do 161,5-162,8 (M 154f.)

do 162,8-15 (M 155f.)

do 162,16-167,4 (M 156-59)

do 165,2-9 (M 55)

do 389,16-391,6 (M 141f.)

do 391,10-395,6 (M 127-130)

do 793,17-802,11 (M 193-98)

Sūyagaḍa II 6,4 with Śīlâṅka's commentary (M 188f.)

Uttarâdhyayana I 13 with Devendra's commentary (M 174-6)

do X 1-3 (M 63)

do XII 1 with Śāntisūri's commentary (M 145f.)

do XIII 10; 21-25; 30-2; 34 (M 63-65)

do XXIII 45-48 (M 65)

Vasudevahiṇḍi 8,4-29 (M 68f.)

do 15,7-14 (M 57)

do 15,17-24 (M 70)

Viśeṣâvaśyaka-vṛtti of Hemacandra Maladhārin 608f. (M 142-4)

Vyākhyāprajñapti 15 §§ 60-71 (M 131-33)

Unlike its predecessor, themes of this book such as cosmic man, the soul in saṃsāra and Jinas, esp. Mallinātha, the female one, are illustrated by beautiful colour reproductions from manuscripts to which there is an extensive explanation on pp. 392- 411.

Different is also the addition of a Stellenkommentar, that is, 150 pages of notes on the translations. As these are in German, the Jain community will regrettably not take note of, e.g., 421 BCE as the plausible year of Mahāvīra's birth, when M. reminds the reader of this calculation in Jacobi's Kalpasūtra, though the latter author wrote 1879 in English. Some notes show the interestingness of the text such as when on p. 319f. the voyage of the parable of the man in the well from India via Syria and Georgia to Europe is depicted.

Other issues could have been further clarified, e.g., the meaning of fire in myths on p. 258, where a reference to Adalbert Kuhn's treatise Die Herabkunft des Feuers und des Göttertranks (Gütersloh, 1886; München, 1990) and to Mātariśvan as the Indian Prometheus would be welcome.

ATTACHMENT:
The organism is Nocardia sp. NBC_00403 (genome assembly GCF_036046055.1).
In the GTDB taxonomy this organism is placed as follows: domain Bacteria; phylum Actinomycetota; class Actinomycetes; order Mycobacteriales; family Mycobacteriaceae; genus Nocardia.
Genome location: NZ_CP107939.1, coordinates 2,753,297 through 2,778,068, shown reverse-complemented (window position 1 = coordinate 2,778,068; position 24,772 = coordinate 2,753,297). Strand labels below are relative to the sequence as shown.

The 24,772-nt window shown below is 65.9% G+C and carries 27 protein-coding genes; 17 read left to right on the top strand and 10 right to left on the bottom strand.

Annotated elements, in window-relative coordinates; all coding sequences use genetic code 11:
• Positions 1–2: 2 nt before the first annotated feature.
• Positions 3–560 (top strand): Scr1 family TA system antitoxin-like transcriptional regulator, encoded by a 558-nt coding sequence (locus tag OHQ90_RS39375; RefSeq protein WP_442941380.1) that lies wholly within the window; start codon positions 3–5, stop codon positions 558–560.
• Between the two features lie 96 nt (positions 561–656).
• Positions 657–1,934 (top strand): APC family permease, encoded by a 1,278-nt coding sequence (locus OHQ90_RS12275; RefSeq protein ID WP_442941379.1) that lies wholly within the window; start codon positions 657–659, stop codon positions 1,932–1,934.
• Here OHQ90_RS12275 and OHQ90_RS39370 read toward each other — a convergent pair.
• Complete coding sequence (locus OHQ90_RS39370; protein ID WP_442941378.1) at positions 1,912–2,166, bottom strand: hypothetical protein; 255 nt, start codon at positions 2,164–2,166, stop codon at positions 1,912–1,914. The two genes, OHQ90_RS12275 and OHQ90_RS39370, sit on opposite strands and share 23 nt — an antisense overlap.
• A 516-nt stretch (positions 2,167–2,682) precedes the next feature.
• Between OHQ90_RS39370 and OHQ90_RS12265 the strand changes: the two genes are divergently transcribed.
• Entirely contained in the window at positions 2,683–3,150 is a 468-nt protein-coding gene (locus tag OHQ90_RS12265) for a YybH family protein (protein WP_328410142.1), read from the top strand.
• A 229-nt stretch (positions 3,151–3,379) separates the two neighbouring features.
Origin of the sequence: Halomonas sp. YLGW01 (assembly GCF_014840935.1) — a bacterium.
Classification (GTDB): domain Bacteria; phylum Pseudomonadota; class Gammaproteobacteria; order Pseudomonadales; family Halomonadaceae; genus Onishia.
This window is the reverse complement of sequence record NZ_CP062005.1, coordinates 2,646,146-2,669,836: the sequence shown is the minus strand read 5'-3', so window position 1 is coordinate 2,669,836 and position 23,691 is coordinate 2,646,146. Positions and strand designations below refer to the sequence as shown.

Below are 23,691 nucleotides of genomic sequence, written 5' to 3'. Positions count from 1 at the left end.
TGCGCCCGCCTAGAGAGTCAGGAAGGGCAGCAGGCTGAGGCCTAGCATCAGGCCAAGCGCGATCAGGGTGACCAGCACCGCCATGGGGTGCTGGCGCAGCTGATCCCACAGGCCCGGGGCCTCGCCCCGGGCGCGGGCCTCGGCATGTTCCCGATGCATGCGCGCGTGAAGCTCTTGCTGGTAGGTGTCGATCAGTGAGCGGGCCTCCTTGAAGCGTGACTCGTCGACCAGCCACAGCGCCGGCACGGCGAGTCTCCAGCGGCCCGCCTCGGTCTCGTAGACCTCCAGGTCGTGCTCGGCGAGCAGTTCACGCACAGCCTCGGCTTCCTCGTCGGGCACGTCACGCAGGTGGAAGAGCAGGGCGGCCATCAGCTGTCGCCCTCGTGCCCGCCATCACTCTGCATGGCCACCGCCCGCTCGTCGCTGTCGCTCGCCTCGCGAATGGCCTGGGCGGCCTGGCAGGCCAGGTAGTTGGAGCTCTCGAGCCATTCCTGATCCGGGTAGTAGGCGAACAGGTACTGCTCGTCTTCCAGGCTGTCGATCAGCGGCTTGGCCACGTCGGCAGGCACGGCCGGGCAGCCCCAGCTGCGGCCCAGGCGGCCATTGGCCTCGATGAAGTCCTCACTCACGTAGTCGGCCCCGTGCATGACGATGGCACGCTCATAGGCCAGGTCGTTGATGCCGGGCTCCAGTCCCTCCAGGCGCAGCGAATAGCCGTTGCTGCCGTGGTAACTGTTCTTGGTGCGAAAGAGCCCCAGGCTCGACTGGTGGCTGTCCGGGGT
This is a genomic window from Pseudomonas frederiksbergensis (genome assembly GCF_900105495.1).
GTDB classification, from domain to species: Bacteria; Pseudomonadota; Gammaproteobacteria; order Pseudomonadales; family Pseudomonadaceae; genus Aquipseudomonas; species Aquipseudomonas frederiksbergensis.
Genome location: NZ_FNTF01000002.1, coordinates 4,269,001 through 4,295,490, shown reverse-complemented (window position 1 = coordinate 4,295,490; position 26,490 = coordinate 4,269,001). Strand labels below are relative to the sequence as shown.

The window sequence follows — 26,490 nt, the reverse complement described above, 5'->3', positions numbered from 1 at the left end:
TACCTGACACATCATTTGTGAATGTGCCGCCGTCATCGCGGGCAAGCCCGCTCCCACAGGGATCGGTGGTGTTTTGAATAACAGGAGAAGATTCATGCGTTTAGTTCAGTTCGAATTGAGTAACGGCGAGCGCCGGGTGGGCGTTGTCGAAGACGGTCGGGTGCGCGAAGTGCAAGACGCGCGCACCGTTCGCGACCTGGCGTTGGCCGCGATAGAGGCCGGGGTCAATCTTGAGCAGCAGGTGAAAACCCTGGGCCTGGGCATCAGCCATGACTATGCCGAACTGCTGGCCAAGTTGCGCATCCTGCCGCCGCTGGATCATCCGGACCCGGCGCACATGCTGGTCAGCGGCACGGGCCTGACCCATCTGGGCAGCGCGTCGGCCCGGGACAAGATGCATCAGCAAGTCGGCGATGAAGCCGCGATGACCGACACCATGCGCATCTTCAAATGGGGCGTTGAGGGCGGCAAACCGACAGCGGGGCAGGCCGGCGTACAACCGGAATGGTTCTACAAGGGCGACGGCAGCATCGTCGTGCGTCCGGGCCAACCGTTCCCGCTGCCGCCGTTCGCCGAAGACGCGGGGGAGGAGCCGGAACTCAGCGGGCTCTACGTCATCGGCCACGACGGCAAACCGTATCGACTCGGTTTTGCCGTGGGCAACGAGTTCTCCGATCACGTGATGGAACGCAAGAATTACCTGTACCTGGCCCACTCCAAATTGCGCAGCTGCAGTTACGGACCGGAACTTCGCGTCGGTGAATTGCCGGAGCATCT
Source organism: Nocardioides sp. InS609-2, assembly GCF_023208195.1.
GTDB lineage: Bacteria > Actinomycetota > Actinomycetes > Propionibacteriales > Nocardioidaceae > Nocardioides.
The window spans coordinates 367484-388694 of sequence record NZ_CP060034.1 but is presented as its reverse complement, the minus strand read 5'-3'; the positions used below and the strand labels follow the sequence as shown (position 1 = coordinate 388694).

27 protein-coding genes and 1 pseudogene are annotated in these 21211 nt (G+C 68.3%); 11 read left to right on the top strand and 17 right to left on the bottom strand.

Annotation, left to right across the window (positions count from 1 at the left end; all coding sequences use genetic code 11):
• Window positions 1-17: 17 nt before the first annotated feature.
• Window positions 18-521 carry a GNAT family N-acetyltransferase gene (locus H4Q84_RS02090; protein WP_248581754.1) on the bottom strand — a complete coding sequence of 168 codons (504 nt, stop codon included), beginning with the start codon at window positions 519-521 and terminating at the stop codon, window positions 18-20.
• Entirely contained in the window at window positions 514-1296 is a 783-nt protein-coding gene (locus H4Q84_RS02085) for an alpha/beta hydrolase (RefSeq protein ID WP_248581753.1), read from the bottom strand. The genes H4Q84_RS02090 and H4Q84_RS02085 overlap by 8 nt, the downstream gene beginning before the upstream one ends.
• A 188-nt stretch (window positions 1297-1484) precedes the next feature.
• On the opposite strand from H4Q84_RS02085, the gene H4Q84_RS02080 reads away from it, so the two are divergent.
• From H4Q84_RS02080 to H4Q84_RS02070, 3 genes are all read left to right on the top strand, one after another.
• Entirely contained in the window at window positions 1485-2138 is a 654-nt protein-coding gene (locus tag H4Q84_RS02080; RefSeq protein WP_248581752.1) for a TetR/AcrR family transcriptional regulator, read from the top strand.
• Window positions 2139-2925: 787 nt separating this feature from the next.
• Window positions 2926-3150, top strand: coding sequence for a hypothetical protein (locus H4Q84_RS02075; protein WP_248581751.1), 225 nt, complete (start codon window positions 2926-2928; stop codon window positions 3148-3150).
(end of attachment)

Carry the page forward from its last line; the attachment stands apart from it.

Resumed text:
Further, the function of udumbari figs on p. 324 ad 72,2f. would require a reference to their many seeds, the germs of new life; and, in that connection, Prajāpati, the divinity presiding over procreation and protector of life, must be mentioned, who in the Vedic text Śatapathabrāhmaṇa 7,4,1,39 owns his vitality to the udumbara; see also J. J. Meyer's Trilogie altindischer Mächte und Feste der Vegetation. Zürich, 1937: I 154, that storehouse of not only Indological knowledge, which is still awaiting an English edition with a bibliography of the editions quoted. When women embrace figs they may become blessed with a child, as in Mahābhārata cr. ed. XIII 4,27 ṛtu-snātā ca sâśvatthaṃ tvaṃ ca vṛkṣaṃ udumbaram / pariṣvajethāḥ kalyāṇi tata iṣṭam avāpsyathaḥ //. The male tree acts here as a man. This passage could also serve M. (p. 325 ad 74,27) when "at watering the roots of rebirth" she says: "the poet thinks of a tree". Another reference for the association of a man with a tree is Hemacandra, Pariśiṣṭaparvan I 107, where a mother says of her son that he may thrive like a forest tree. Moreover, Sigmund Freud wrote about the man-tree relationship in his Zur Psychopathologie des Alltagslebens (Fischer Tb 68; 1954) Ch. III, p. 26.

As to the Glossar (pp. 424-26), reviewer would have preferred an exhaustive subject index in order to show the rich content of the book which instead is closed by another, more extensive, table of contents (p. 449f.) than the one on p. 7. As to this, once more the ideas of the authoress and of the publisher were at variance.

Books, too, as Horace told us long ago, have their fate. For unknown reasons Mette's work was printed without the authoress' imprimatur with the result that many printing errors remained. A list of errata can be found under Mette as Lehrbeauftragte in

© The Editor. International Journal of Jaina Studies 2010